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There can be a few reasons for this, but predominantly, it can be one of two things: 1) The original certifier certifies it year round, and did not do anything to certify it for passover, but the importing certifier actually did visit and make a passover run. The original packaging was left in place for the production, however. This especially can happen ...


4

I was told by R' Dovid Fink shlita that, speaking very generally, Ashkenazi poskim tend to require kosher certification, the reasoning being that the standards of kosher might be different from your own. Sefardi poskim, on the other hand, tend to consider a restaurant kosher if there is a visible observant Jew working there, exactly as you describe. As ...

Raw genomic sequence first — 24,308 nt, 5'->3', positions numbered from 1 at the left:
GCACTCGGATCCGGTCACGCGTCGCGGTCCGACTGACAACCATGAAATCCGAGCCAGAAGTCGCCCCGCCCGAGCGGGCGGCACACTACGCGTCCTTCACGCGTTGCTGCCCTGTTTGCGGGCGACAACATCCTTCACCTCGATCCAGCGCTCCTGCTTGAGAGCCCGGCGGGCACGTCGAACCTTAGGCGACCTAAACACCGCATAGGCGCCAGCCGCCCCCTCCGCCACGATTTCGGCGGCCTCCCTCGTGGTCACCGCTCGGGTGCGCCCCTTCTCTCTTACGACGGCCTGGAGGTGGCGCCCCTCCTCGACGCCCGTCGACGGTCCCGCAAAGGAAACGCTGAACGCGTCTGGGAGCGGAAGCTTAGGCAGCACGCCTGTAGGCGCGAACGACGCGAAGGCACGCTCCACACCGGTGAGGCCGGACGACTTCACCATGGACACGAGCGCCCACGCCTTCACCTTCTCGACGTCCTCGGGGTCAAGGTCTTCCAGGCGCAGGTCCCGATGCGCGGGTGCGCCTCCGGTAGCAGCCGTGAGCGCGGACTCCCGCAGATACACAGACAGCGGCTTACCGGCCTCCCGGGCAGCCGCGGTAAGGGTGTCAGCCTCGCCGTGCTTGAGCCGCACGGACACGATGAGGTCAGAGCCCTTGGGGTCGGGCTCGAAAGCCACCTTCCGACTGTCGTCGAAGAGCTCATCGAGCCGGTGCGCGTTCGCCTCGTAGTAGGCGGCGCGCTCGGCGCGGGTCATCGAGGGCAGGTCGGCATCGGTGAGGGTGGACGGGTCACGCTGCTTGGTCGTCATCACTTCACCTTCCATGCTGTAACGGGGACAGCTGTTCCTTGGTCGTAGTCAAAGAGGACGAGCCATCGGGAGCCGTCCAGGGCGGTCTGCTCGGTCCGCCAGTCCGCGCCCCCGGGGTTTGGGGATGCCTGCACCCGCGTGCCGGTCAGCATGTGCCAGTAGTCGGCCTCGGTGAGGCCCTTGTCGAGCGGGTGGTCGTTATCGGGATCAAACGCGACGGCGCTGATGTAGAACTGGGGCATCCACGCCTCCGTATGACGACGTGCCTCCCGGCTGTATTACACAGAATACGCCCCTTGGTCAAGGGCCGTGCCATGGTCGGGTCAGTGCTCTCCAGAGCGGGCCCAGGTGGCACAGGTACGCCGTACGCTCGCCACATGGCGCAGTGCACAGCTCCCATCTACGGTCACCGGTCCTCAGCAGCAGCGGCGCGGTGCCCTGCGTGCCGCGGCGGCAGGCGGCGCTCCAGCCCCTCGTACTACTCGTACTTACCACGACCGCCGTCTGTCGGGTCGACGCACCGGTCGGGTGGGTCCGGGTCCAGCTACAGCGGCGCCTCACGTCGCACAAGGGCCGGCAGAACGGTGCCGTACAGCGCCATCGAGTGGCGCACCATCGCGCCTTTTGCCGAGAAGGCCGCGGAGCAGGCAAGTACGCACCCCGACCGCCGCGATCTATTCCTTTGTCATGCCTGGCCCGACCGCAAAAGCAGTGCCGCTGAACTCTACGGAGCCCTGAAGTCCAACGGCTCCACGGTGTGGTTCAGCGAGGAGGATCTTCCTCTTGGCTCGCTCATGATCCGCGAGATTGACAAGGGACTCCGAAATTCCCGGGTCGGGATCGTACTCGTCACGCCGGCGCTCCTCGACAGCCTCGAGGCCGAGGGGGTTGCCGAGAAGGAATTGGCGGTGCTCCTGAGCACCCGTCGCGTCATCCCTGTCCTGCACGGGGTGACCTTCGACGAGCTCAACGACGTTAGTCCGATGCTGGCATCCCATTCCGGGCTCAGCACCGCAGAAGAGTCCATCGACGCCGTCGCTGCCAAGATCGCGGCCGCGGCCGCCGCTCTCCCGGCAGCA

1

This is very common on imports from Israel certified by the Edah Hachareidis. The Edah certifies only staples for Pesach use. It is very common to see Passover cookies (matza meal or the like) in Israel with multiple Passover hashgachot and an Edah stamp which specifically states "For year round use."



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